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Maternal deaths in Australia

The maternal mortality rate in Australia in 2021 was 5.8 deaths per 100,000 women giving birth (18 maternal deaths).

In the decade from 2012 to 2021, there were 191 women reported to have died during pregnancy or within 42 days of the end of pregnancy and a maternal mortality rate of 6.3 deaths per 100,000 women giving birth. These deaths are reviewed in this article along with contextual information for maternal deaths in Australia since 2012.

In Australia, where childbirth is safe for most women, maternal death is rare. All maternal deaths are reviewed by health professionals to determine the likely cause and whether the pregnancy contributed to the death.

Definitions

Maternal death is the death of a woman while pregnant or within 42 days of the end of pregnancy, irrespective of the duration and outcome of the pregnancy, from any cause related to or aggravated by the pregnancy or its management but not from accidental or incidental causes.

Maternal deaths are divided into two categories, direct and indirect. Direct maternal deaths are those resulting from obstetric complications of pregnancy or its management. Indirect maternal deaths are those resulting from diseases or conditions that were not due to a direct obstetric cause, but were aggravated by the physiologic effects of pregnancy. Deaths considered to be causally unrelated to pregnancy are classified as coincidental (see below for more information on these deaths).

Coincidental deaths are defined as those that are reported to have occurred during pregnancy or within 42 days of the end of pregnancy, but are considered to be causally unrelated to pregnancy. Unlike direct and indirect maternal deaths, coincidental deaths are excluded from analysis and maternal mortality ratio (MMR) calculations.

There were 54 coincidental deaths in Australia from 2012–2021. The most common causes of these deaths were motor vehicle trauma and cancer. Detailed data on causes and timing of maternal deaths can be found in Tables 1, 2 & 3 of the supplementary tables (Data tables: National Maternal Mortality Data Collection annual update 2021).

Figure 1: Maternal deaths in Australia, 2021

In 2021, 39% of deaths were directly related to the pregnancy.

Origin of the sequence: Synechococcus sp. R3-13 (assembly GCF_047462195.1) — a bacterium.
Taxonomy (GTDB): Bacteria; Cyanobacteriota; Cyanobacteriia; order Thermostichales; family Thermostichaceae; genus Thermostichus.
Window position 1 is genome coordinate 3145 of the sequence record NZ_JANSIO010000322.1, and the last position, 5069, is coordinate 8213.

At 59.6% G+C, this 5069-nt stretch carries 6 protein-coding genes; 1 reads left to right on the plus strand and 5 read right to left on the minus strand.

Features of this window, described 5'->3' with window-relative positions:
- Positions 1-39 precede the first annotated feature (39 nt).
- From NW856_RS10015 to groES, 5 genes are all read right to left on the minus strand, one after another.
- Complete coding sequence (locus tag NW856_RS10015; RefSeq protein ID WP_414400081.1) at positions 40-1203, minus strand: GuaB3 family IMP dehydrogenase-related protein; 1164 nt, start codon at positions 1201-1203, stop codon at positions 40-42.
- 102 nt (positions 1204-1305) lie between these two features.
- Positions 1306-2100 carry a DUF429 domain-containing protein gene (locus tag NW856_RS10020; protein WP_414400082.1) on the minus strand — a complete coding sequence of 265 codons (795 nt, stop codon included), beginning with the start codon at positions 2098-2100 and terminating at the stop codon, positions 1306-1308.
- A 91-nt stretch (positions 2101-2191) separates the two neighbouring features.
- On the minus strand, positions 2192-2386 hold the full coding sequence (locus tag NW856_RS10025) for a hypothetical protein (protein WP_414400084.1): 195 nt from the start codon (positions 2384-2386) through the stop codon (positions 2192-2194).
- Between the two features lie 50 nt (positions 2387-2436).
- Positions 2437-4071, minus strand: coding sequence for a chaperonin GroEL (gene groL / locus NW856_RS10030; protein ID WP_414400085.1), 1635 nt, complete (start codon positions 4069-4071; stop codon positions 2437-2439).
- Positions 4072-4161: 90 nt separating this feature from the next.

Note: One maternal death from 2021 has not been assigned a cause of death as it is pending a review of coronial information by the state or territory maternal mortality committee.

Source: AIHW analysis of the National Maternal Mortality Data Collection and the National Perinatal Data Collection.

Maternal mortality over time

The incidence of maternal death is expressed as the maternal mortality ratio (MMR). The MMR is calculated using direct, indirect and not classified maternal deaths and expressed as per 100,000 women giving birth. Coincidental deaths and deaths awaiting classification are not included in MMR calculations. Between 2012 and 2021, the MMR in Australia was relatively stable, ranging from between 5.2 to 8.4 per 100,000 women giving birth. Fluctuations appear to reflect the normal variability that might be expected with rare events such as maternal deaths.

Data on maternal mortality ratios over time can be explored in the interactive data visualisation below, with data also presented in Table 1 of the supplementary data tables (Data tables: National Maternal Mortality Data Collection annual update 2021).

Figure 2: Maternal mortality ratio of women who gave birth, 2012–2021

In 2021, the maternal mortality ratio was 5.8 per 100,000 women giving birth

Causes of maternal deaths

The most frequent causes of maternal death reported in Australia between 2012 and 2021 were:

  • For all maternal deaths:
    • cardiovascular disease (26 deaths or 14%)
    • sepsis (21 deaths or 11%).
    • thromboembolism (20 deaths or 10%)
    • suicide (20 deaths or 10%)
  • For direct maternal deaths:
    • thromboembolism (19 deaths)
    • amniotic fluid embolism (14 deaths)
    • sepsis (12 deaths)
  • For indirect maternal deaths:
    • complications of pre-existing cardiovascular disease (22 deaths)
    • non-obstetric haemorrhage (mostly haemorrhage within the brain and haemorrhage from a ruptured aneurysm of the splenic artery) (14 deaths)
    • suicide (12 deaths).

Data on causes of maternal deaths from 2012–2021 can be explored in the interactive visualisation below, with data also presented in Table 2 of the supplementary data tables (Data tables: National Maternal Mortality Data Collection annual update 2021).